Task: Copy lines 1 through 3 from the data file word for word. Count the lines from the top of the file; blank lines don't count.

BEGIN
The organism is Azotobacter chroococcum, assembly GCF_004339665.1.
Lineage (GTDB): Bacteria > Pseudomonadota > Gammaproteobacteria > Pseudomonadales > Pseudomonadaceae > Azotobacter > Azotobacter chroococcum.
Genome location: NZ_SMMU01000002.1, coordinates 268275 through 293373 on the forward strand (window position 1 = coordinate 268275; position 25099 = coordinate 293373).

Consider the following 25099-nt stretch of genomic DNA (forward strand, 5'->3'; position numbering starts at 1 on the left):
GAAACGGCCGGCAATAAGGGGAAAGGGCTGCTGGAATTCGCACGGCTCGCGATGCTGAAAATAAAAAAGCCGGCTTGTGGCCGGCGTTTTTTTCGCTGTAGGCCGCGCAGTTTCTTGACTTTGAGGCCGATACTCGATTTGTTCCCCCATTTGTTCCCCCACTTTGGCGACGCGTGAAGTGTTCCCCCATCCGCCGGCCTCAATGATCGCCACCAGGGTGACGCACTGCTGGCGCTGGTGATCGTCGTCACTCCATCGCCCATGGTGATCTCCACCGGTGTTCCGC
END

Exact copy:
The organism is Azotobacter chroococcum, assembly GCF_004339665.1.
Lineage (GTDB): Bacteria > Pseudomonadota > Gammaproteobacteria > Pseudomonadales > Pseudomonadaceae > Azotobacter > Azotobacter chroococcum.
Genome location: NZ_SMMU01000002.1, coordinates 268275 through 293373 on the forward strand (window position 1 = coordinate 268275; position 25099 = coordinate 293373).